City of Denver Puts Brakes on Park Hill Golf Club Purchase

Current lease agreement puts 86-year-old Park Hill’s future in limbo.

Park Hill Golf Club
Park Hill Golf Club


The drama surrounding another one of Denver’s historic courses continues.

With City Park Golf Course shuttered for at least 18 months as it undergoes a controversial overhaul to accommodate stormwater detention, Park Hill Golf Club could close for good at the end of next year as part of the same stormwater mitigation system.

The course, which opened at 35th and Colorado in 1931, enjoys a storied history.

Every July between 1936 and 1957, nationally ranked amateurs and professionals (and celebrities such as Bob Hope) played in the prestigious, week-long Park Hill Invitational.

Park Hill also served as the home course of Babe Lind and Babe Didrikson Zaharias, members of the first class of the Colorado Golf Hall of Fame. In 1947, Lind became the first Coloradan to compete in the Masters, and Zaharias, arguably the top woman athlete of the 20th Century, won three U.S. Women’s Opens.

Currently, Park Hill also houses the Greater Golfer Development Center, where co-owner and five-time Colorado Dow Finsterwald PGA Player of the Year Geoff Keffer teaches and practices. The facility also hosted July’s World Long Drive Mile High Showdown.

Park Hill Golf Club

The 155 acres on which the course sits is owned by the Clayton Family Trust and managed by Clayton Early Learning. Clayton has relied mainly on course revenue—currently generated through an operator agreement with Dallas-based Arcis Golf—to fulfill its mission of providing early education to thousands of low-income children in northeast Denver.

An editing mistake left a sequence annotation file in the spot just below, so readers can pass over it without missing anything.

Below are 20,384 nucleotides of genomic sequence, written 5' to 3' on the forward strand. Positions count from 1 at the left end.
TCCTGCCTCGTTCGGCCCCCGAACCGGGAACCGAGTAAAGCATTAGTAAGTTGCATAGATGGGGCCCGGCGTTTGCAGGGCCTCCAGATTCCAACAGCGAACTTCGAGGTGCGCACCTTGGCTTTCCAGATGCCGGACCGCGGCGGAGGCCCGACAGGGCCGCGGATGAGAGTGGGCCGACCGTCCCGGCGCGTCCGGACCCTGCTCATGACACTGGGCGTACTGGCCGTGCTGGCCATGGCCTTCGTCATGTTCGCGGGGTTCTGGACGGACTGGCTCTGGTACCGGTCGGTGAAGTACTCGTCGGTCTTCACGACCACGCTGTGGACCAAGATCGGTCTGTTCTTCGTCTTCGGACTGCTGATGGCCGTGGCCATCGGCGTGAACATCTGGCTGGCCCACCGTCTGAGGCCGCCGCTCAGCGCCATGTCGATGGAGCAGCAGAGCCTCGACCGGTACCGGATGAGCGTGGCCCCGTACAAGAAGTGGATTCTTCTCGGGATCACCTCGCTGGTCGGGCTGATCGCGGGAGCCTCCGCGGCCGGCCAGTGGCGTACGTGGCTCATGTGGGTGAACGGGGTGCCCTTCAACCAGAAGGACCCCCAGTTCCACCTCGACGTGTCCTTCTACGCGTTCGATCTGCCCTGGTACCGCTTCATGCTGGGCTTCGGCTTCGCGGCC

But Clayton needs $1 million annually to operate and Arcis pays $700,000 to lease the course. So with the agreement expiring at the end of 2018 and Arcis seemingly losing money on the operation, Clayton struck a $20.5 million deal to sell it to the City of Denver on September 21.

Or so everyone thought.

Prior to the City Council voting on the purchase, on November 17, the city suspended its plan when it discovered that Arcis had options for two five-year lease extensions and a right of first refusal to purchase the land—a decision the company had until July of 2018 to make.

According to a story in The Denver Post, Clayton Early Learning’s president and CEO Charlotte Brantley went into negotiations with the city believing that Arcis did not intend to renew its lease past 2018. But in the last two weeks, she says she learned “they want to take the time they have under the lease to consider that decision…So they’re not ready to give us an answer right now.”

Park Hill Golf Club

The city, which intends to use at least 25 of the course’s acreage as part of the same Platte to Park Hill: Stormwater Systems  program that justified the closure of City Park Golf Course, has tabled the purchase for the foreseeable future and may consider other measures of acquiring the parcel.